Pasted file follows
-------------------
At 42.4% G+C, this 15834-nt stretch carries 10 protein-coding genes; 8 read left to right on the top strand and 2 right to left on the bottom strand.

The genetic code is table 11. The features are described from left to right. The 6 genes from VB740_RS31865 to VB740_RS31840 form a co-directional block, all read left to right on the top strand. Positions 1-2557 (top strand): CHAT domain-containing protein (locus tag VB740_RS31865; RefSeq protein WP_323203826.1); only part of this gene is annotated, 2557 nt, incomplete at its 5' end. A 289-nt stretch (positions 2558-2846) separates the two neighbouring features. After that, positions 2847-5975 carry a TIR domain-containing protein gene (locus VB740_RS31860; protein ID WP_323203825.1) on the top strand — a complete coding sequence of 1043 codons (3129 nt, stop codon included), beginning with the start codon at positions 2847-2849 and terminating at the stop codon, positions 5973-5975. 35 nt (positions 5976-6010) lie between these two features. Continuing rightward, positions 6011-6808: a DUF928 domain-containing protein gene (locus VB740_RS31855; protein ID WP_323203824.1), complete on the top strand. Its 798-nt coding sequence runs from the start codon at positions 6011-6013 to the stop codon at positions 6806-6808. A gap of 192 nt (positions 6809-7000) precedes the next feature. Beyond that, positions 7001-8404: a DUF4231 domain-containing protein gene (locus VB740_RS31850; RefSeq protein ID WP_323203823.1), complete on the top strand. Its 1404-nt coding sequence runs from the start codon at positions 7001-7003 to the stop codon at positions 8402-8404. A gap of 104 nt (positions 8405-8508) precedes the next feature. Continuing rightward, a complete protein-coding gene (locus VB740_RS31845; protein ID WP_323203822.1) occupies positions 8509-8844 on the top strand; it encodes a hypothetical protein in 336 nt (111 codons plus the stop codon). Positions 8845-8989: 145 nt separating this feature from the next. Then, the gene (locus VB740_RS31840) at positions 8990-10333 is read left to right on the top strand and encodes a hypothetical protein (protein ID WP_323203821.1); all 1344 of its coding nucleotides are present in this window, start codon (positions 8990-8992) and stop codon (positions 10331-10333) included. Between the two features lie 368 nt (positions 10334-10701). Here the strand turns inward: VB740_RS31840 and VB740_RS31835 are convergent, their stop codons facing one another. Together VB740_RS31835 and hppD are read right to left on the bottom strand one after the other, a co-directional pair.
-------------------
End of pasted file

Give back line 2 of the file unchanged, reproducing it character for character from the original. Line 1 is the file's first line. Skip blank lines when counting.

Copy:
The genetic code is table 11. The features are described from left to right. The 6 genes from VB740_RS31865 to VB740_RS31840 form a co-directional block, all read left to right on the top strand. Positions 1-2557 (top strand): CHAT domain-containing protein (locus tag VB740_RS31865; RefSeq protein WP_323203826.1); only part of this gene is annotated, 2557 nt, incomplete at its 5' end. A 289-nt stretch (positions 2558-2846) separates the two neighbouring features. After that, positions 2847-5975 carry a TIR domain-containing protein gene (locus VB740_RS31860; protein ID WP_323203825.1) on the top strand — a complete coding sequence of 1043 codons (3129 nt, stop codon included), beginning with the start codon at positions 2847-2849 and terminating at the stop codon, positions 5973-5975. 35 nt (positions 5976-6010) lie between these two features. Continuing rightward, positions 6011-6808: a DUF928 domain-containing protein gene (locus VB740_RS31855; protein ID WP_323203824.1), complete on the top strand. Its 798-nt coding sequence runs from the start codon at positions 6011-6013 to the stop codon at positions 6806-6808. A gap of 192 nt (positions 6809-7000) precedes the next feature. Beyond that, positions 7001-8404: a DUF4231 domain-containing protein gene (locus VB740_RS31850; RefSeq protein ID WP_323203823.1), complete on the top strand. Its 1404-nt coding sequence runs from the start codon at positions 7001-7003 to the stop codon at positions 8402-8404. A gap of 104 nt (positions 8405-8508) precedes the next feature. Continuing rightward, a complete protein-coding gene (locus VB740_RS31845; protein ID WP_323203822.1) occupies positions 8509-8844 on the top strand; it encodes a hypothetical protein in 336 nt (111 codons plus the stop codon). Positions 8845-8989: 145 nt separating this feature from the next. Then, the gene (locus VB740_RS31840) at positions 8990-10333 is read left to right on the top strand and encodes a hypothetical protein (protein ID WP_323203821.1); all 1344 of its coding nucleotides are present in this window, start codon (positions 8990-8992) and stop codon (positions 10331-10333) included. Between the two features lie 368 nt (positions 10334-10701). Here the strand turns inward: VB740_RS31840 and VB740_RS31835 are convergent, their stop codons facing one another. Together VB740_RS31835 and hppD are read right to left on the bottom strand one after the other, a co-directional pair.